Public or private: Who was represented in this conversation?

While Price’s account was her own and had no clear affiliation with ArenaNet other than mentioning that she worked there, Twitter is a strange beast when it comes to social media in that it is more of a broadcast media platform than one with well contained social bubbles in which what we share is kept within designated circles. Twitter’s very nature sets up a culture of reactivism and volatility: Immediate responses and rapid sharing cause tidal waves of knee-jerk quips and heated comments that simply wouldn’t be said in person, while tight character limits and a lack of personal connection means that the original context of these messages is lost in translation over and over with every retweet and reply. Twitter is muddy, connections between people and their employers and networks are obscured, and conversations have the capacity to travel so much further than initially intended.

Let me make it clear: Price is personally responsible for every word written on her Twitter and is not immune to the repercussions of her rants. Where I find her firing most problematic, however, is that if Price is the only person responsible for her tirade, why must ArenaNet fire her to save face? Deroir himself said he did not blame ArenaNet for her responses and did not expect an apology, so why has this transgression gone so far if it was personal and not on the company dime? It has not been made clear by Anet whether or not her actions contravened an official internal policy regarding the use of social media, which is interesting to me as I come from a country in which an internal investigation would have needed to happen before any such decision was made, even in the case of gross misconduct. Curious, Massively OP has reached out to ArenaNet to see if the company’s social media or community relation policies are publicly available, but we have not received a response at the time of publication. If we do, we’ll be sure to follow up and run an update if needed.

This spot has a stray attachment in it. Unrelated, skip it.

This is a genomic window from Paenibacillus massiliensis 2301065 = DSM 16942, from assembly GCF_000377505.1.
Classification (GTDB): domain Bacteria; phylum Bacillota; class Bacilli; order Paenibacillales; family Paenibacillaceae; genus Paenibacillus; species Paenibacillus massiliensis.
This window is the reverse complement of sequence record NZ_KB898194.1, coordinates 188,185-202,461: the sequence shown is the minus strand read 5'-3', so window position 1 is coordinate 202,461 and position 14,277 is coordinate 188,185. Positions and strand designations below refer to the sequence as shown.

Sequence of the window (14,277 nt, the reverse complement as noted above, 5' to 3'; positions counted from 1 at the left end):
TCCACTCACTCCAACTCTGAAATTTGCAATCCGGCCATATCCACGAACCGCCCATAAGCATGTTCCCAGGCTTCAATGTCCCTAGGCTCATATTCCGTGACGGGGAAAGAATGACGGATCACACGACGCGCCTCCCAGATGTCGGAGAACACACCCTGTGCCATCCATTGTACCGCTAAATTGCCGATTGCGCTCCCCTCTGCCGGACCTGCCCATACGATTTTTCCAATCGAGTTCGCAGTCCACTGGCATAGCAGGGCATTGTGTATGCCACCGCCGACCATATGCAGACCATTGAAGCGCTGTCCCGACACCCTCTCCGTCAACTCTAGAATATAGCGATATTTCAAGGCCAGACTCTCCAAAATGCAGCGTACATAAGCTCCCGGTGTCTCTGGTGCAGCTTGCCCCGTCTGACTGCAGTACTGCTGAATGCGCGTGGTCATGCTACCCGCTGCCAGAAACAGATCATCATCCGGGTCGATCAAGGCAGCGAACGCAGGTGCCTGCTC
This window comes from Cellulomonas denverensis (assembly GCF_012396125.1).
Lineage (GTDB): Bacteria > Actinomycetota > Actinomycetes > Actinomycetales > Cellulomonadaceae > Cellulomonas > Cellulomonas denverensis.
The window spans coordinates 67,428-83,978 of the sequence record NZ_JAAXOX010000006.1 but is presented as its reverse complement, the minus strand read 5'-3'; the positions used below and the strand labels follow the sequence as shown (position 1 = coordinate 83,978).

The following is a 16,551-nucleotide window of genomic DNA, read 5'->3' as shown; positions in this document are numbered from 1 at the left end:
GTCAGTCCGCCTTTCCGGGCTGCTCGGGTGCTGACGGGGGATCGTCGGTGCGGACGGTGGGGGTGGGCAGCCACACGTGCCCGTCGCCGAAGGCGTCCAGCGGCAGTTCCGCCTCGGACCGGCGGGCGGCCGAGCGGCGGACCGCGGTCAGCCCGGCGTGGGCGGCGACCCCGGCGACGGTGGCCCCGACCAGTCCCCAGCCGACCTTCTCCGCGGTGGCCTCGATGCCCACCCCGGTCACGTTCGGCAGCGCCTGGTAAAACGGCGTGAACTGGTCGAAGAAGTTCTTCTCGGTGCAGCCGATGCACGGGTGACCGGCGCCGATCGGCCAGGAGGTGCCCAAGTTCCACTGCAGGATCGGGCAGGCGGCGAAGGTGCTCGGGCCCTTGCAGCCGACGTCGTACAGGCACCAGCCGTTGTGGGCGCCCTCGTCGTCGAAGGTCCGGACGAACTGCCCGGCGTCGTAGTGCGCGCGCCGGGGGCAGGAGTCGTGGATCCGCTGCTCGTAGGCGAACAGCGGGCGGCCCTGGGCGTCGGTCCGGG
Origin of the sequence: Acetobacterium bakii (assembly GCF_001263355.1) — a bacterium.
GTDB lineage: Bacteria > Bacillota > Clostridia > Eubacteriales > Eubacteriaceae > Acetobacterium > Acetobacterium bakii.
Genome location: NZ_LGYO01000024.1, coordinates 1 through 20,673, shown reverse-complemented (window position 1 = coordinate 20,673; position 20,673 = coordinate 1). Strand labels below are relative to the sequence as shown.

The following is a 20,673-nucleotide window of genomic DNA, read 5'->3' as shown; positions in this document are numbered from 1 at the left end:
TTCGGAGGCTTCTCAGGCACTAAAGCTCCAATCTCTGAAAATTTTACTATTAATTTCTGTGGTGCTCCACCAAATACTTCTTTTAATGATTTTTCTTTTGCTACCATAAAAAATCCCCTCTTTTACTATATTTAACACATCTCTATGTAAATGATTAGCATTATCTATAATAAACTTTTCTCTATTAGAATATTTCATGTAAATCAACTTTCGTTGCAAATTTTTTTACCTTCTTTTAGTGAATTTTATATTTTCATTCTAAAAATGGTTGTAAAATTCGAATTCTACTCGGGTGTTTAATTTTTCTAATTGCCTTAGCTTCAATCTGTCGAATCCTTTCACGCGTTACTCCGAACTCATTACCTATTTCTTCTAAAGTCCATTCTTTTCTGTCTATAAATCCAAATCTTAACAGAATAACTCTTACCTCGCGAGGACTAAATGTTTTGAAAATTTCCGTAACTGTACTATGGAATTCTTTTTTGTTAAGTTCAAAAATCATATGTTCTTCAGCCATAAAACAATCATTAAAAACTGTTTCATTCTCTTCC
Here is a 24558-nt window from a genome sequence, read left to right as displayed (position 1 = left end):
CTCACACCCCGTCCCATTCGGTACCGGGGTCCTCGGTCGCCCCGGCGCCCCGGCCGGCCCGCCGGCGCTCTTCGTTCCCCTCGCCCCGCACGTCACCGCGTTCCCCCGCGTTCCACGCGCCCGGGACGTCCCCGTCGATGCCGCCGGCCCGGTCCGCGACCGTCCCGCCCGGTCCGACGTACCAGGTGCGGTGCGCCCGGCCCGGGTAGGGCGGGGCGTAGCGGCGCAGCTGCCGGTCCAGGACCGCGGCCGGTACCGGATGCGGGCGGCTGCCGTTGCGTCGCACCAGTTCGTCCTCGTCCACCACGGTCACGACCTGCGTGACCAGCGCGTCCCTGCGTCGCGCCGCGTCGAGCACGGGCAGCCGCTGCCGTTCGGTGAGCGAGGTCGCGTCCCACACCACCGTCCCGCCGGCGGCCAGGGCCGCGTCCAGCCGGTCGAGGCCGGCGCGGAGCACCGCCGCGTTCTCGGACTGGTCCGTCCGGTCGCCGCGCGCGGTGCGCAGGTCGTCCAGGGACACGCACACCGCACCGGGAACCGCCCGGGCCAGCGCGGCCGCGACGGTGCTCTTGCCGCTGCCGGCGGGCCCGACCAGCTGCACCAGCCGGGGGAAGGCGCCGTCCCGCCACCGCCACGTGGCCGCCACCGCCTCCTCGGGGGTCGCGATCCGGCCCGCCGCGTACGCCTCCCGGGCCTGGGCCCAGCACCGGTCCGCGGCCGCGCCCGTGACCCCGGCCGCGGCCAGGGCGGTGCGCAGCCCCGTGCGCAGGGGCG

Update: We had asked ArenaNet to brief us on the company’s policies regarding social media guidance; ArenaNet declined to comment.

Social media and its narrow lens into personalities

Social activism on social media is a strange beast indeed: We love to showcase our kind hearts and good intentions by righting perceived wrongs and taking people to task for their failures, but I wonder how accurate our view really is when all we see is a snapshot of a human exchange on our screen. We judge people we have never met by what they attempt to get across in 140 characters or less on a regular basis: Price did it to Deroir firstly, and then the online mob did it to her in turn. What holds true in both instances is that vital context was missing from the cutting words and reactionary diatribe exchanged that day, and this is what I wanted to discuss most. How can we decisively maintain that Deroir was mansplaining to Price — or likewise that Price was intentionally fanning a fire where there was barely any smoke to begin with — when we know so little about them and anything else about what was happening in their lives that day?